Earlier, we asked whether fixing costs in a European sport that is broadcast in the United States might run afoul of American antitrust law. Sports law expert Michael McCann, who has been covering the antitrust and other angles presented by the current NFL labor dispute for Sports Illustrated (he teaches at VLS too) is the guy to ballpark such a question, so we reached out to him. Here's his quick take:
I agree with you that U.S. antitrust law could reach European football, for the reasons you noted. In terms of the legality of salary caps, while we don't have a clear-cut holding stating that pro sports league salary caps violate Section 1 of the Sherman Act, the behavior of those leagues suggests that they believe that salary caps are vulnerable to antitrust rebuke. After all, leagues have not unilaterally imposed their caps, instead they have obtained them through collective bargaining, thereby enjoying the corresponding labor exemption. Even baseball's luxury tax system was obtained through collective bargaining. I think a court reviewing a pro league's salary cap would be inclined to conclude that while the cap probably helps to promote competitive balance among teams -- the NFL's hard salary cap has certainly promoted competitive balance among NFL teams -- and financial sustainability among those teams, it is probably not the least restrictive means of obtaining those goals. For instance, a luxury tax would be a less restrictive, albeit less effective, means of obtaining competitive balance, while revenue sharing would probably be a less restrictive means of obtaining financial sustainability. Perhaps the cap as designed by European football might pass such scrutiny -- back in 1994, in the NBA v. Williams case, the SDNY said that the NBA's salary cap, which is a soft cap in that teams can spend more than the cap but pay a tax on their excess spending, would probably pass rule of reason. Also, as you note, a U.S. court might find it important that European football cannot collectively bargain and obtain protection from the labor exemption because there is no players' unit with which to bargain. Still, I find it telling that U.S. leagues seem wary of exposing their caps to antitrust law and in the unlikely event the European football's salary cap was exposed to the Sherman Act, it would probably be a source of concern.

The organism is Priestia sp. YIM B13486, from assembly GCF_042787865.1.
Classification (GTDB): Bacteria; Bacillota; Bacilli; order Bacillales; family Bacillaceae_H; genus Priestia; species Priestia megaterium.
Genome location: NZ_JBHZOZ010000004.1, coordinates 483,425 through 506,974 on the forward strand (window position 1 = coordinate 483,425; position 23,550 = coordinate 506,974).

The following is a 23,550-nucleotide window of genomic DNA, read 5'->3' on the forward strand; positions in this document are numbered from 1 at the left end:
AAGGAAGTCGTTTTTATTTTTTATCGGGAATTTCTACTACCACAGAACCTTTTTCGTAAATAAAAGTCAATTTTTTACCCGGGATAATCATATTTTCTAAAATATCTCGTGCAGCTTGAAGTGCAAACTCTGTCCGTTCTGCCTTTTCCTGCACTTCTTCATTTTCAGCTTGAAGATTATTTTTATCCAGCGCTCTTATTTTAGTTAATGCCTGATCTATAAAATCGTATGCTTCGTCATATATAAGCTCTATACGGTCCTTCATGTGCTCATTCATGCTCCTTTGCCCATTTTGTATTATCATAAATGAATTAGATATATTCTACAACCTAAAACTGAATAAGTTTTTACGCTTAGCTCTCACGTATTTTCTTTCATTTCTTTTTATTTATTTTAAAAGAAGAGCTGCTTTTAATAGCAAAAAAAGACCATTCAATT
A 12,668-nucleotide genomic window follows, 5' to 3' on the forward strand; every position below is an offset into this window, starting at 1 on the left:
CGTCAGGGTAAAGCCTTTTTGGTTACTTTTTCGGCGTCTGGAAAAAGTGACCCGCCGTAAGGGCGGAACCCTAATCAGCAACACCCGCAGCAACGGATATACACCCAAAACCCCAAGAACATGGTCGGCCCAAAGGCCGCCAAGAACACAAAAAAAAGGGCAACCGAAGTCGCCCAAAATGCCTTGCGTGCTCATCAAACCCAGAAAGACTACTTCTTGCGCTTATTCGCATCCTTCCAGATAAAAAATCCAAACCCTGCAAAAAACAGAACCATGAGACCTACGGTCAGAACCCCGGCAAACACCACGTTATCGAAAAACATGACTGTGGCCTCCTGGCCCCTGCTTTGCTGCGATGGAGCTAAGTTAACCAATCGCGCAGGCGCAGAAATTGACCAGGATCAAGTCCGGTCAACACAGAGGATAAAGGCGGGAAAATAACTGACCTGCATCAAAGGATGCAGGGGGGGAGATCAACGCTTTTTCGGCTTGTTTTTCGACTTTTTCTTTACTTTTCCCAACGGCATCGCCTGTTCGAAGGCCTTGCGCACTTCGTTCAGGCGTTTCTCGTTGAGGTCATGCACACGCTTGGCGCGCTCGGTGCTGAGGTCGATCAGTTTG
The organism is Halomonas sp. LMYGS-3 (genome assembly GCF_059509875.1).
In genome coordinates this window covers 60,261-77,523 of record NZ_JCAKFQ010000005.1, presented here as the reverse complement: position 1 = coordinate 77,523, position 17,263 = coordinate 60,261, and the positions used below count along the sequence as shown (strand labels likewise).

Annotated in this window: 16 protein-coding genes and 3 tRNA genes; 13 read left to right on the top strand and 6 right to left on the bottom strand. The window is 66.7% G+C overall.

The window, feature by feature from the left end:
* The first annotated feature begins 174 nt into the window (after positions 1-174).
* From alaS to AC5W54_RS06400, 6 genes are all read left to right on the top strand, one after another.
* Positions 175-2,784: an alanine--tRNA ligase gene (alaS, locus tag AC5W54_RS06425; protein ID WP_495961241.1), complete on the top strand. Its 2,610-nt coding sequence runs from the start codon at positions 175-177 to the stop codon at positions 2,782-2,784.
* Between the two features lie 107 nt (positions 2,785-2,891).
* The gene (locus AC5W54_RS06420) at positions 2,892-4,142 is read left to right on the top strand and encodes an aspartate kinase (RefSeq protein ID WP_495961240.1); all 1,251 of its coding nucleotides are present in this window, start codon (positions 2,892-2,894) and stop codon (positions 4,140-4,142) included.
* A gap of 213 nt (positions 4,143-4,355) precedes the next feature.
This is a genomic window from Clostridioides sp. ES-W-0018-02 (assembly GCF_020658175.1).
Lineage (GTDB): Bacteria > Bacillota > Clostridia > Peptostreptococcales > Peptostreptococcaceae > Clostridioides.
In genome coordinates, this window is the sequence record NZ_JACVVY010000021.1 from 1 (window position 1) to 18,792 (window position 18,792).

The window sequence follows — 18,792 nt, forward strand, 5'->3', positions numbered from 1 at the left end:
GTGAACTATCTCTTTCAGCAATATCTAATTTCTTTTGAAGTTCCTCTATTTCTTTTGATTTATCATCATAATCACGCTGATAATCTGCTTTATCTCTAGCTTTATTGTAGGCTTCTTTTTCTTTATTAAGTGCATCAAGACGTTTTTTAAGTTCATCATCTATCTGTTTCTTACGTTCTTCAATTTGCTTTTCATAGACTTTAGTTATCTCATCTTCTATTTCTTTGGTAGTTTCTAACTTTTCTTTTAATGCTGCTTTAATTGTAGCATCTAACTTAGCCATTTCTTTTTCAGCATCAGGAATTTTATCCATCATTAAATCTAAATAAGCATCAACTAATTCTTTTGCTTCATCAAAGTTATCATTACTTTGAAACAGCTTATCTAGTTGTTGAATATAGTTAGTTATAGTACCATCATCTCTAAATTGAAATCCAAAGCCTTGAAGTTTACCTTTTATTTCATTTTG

It would be interesting to hear from experts on European law, and specifically European antitrust law, on whether the salary cap might violate antitrust provisions of the EC Treaty. I believe Article 81 is the relevant provision and has been used to prevent restrictions on competition. I don't know enough about EU law to opine, but that seems like another potential hurdle.
Interesting stuff. Agreed that EU competition law would be the first thing to look at - but we American parochialists want to know whether the usual suspects should be drumming up a class action on these shores. I suspect the fans would have a hard, but colorable, go of it. But what about the American players abroad? Clint Dempsey, the two Adus, Stuart Holden, all those goalies? That seems quite a bit more promising, though none of them would be looking at pay cuts, probably.
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